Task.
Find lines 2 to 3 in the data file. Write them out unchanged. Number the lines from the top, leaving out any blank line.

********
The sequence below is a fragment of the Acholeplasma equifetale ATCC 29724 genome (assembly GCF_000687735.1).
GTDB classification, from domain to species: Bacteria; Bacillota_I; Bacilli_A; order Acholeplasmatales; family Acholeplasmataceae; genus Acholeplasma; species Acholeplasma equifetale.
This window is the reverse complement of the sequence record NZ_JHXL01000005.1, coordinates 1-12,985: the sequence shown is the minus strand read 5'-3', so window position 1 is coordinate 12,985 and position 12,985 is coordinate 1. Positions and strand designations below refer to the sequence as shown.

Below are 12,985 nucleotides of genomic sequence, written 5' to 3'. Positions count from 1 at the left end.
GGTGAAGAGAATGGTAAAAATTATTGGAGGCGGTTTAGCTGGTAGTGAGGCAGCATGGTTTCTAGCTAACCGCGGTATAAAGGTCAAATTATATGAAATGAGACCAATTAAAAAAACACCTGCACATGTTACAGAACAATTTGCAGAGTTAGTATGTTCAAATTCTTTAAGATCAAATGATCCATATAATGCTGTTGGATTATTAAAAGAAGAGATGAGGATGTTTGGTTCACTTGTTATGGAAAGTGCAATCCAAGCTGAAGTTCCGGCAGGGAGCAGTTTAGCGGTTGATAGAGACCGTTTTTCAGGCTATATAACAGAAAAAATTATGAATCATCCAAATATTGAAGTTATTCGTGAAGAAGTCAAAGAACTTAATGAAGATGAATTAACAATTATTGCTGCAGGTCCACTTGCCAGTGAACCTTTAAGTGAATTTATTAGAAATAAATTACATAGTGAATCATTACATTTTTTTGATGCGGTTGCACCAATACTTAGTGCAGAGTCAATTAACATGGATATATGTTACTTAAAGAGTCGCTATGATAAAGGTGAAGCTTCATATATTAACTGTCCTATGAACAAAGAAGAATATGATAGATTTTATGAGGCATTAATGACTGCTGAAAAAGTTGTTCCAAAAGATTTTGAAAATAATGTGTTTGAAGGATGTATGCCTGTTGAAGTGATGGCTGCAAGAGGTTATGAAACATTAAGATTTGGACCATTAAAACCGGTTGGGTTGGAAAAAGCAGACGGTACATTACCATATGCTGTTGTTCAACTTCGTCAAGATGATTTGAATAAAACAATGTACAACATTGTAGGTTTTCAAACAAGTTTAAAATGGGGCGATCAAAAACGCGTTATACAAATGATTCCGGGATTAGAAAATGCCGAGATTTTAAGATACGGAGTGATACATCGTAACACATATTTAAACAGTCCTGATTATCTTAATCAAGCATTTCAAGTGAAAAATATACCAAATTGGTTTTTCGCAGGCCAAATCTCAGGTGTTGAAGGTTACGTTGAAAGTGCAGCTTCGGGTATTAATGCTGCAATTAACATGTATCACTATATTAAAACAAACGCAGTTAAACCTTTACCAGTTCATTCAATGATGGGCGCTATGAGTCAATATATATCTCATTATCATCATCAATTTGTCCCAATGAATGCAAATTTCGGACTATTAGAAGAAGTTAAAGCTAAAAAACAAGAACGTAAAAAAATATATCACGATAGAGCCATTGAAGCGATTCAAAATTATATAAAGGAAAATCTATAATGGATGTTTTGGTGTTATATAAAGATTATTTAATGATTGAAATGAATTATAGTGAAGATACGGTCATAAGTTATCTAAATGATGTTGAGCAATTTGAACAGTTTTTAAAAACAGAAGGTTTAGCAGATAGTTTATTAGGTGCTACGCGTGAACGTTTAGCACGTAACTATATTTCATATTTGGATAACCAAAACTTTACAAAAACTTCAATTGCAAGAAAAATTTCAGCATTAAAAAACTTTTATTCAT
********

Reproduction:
GTDB classification, from domain to species: Bacteria; Bacillota_I; Bacilli_A; order Acholeplasmatales; family Acholeplasmataceae; genus Acholeplasma; species Acholeplasma equifetale.
This window is the reverse complement of the sequence record NZ_JHXL01000005.1, coordinates 1-12,985: the sequence shown is the minus strand read 5'-3', so window position 1 is coordinate 12,985 and position 12,985 is coordinate 1. Positions and strand designations below refer to the sequence as shown.